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Mandatory E-Invoicing in the EU: In Which Countries Does This Apply?

30 .03 .2020

European Countries

According to EU Directive 2014/55/EU, all public contracting authorities and entities must be able to receive and process electronic invoices. But in transposing this directive into national law, many EU states have gone one step further, introducing mandatory e-invoicing for suppliers and contractors. This means that all invoices sent to public contracting authorities must be electronic, and that invoices in paper form will no longer be accepted. Italy has gone so far as to impose mandatory e-invoicing for all domestic invoices, including those sent to companies and private citizens.

As the final deadline for implementing the EU directive was in April 2020, a lot is changing right now with regard to regulations at the national level. This blog article provides an overview of the current situation (i.e. in July 2020) in certain EU Member States* and answers the following crucial question: As a vendor, are you required to send e-invoices? And if so, what format should these e-invoices be in, what are the deadlines, and are there any other important points to consider?

Belgium

Yes and no. Authorities in the Flemish region have not accepted paper invoices since 2018. In the rest of the country, mandatory e-invoicing only applies to contracts above EUR 135,000. The portal “Mercurius” (https://digital.belgium.be/e-invoicing/MercuriusLogin.html) can be used to submit e-invoices.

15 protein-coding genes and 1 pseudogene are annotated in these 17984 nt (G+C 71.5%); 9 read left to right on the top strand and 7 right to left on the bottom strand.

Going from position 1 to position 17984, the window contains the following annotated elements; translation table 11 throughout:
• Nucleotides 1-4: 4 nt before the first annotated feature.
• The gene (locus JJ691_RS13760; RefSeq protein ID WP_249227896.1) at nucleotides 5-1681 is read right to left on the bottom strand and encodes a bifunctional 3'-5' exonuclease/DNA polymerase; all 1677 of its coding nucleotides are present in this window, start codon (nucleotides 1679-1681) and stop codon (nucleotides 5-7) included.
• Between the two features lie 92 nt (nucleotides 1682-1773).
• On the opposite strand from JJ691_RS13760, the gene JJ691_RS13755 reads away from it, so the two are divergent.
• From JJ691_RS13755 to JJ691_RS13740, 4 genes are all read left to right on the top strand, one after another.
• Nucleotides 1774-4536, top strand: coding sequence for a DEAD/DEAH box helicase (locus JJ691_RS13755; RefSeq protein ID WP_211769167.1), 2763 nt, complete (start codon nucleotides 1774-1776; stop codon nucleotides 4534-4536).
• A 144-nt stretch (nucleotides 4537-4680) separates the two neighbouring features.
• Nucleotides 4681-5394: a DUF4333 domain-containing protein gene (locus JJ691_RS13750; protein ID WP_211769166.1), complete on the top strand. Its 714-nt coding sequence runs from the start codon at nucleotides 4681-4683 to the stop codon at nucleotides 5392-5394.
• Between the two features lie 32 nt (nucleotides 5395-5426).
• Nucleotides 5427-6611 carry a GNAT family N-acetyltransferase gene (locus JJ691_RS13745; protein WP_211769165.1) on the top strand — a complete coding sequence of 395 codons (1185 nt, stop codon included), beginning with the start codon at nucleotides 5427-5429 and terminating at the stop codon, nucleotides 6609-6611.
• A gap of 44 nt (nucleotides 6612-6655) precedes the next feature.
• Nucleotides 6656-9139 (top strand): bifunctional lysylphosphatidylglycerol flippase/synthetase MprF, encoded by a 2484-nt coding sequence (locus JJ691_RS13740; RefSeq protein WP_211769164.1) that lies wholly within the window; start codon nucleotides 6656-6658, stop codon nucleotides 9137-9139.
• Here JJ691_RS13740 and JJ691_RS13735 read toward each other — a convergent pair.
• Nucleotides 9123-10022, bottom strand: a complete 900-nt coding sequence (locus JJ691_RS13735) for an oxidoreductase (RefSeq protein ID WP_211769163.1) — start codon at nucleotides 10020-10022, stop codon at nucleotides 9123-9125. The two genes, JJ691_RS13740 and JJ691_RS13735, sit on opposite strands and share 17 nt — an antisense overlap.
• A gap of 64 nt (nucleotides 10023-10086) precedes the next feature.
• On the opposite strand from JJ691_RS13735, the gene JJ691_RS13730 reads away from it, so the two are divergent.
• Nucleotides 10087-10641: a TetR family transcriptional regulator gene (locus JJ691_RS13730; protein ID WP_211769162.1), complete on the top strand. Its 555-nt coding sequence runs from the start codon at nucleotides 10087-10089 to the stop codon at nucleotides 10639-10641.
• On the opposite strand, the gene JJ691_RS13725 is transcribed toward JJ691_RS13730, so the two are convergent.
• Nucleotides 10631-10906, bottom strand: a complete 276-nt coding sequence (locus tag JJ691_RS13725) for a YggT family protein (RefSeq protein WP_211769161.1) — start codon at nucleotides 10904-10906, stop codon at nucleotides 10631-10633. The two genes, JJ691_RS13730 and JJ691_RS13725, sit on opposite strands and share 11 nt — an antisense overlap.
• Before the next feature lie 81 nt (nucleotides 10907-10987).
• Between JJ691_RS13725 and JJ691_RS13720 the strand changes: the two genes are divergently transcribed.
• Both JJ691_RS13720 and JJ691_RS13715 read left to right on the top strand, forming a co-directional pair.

Germany

Yes and no: Due to Germany’s federal structure, regulations vary. E-invoicing will be mandatory for public contracting authorities and entities of the federal government and the state of Bremen by November 2020. In the other German states, e-invoicing has not been made mandatory or else a decision has not yet been made. The preferred format for invoices in Germany is XRechnung.

Greece

No, e-invoicing is not mandatory, but there are plans to introduce mandatory e-bookkeeping.

Ireland

No, public bodies must be able to accept e-invoices, but it is not mandatory to send e-invoices. The deadlines are April 18, 2019 and April 2020.

Italy

Yes, e-invoicing has been mandatory for B2G since 2015. On January 1, 2019, this requirement was expanded to domestic B2B and B2C invoices in Italy. Invoices must be in an XML format called FatturaPA and sent via a hub called SdI (Sistema di Interscambio).

Croatia

Yes, e-invoicing has been mandatory for all B2G invoices since July 1, 2019. Invoices must be based on the Oasis UBL 2.1 format.

The Netherlands

Yes, e-invoicing has been mandatory since January 1, 2017 for all invoices sent to the central government. Invoices must be in UBL-OHNL format. The e-invoicing requirement was expanded and has applied to invoices sent to all public contracting authorities since April 18, 2019.

Austria

Yes, e-invoicing has been mandatory for all B2G invoices since January 1, 2014. Invoices must be sent via www.e-rechnung.gv.at. Current versions of the ebInterface and PEPPOL-UBL formats are supported.

Poland

Yes, e-invoicing has been mandatory for all public contracting authorities since November 26, 2018. From November 1, 2020, this requirement will also apply to suppliers.

Sweden

Yes, e-invoicing has been mandatory for B2G invoices since April 2019. Invoices must be sent via SFTI (Single Face to Industry).

Spain

Yes, e-invoicing has been mandatory for B2G invoices since 2015. The required format is called FacturaE.

Czech Repuplic

No, public bodies must be able to accept e-invoices but sending e-invoices is not mandatory. The deadlines for being able to accept e-invoices were April 1, 2019 and April 1, 2020.

Hungary

No, but Hungarian companies are required to send B2B invoices for amounts exceeding HUF 100,000 (approx. EUR 300) to the responsible tax authority within 24 hours using the NAV (Nemzeti Adó- és Vámhivatal) system.

Cyprus

No, but mandatory invoicing is being discussed as the country implements EU Directive 2014/55/EU.



*Unfortunately, up-to-date information was not available on every EU Member State. No liability is assumed for the accuracy and completeness of the information provided in this blog article.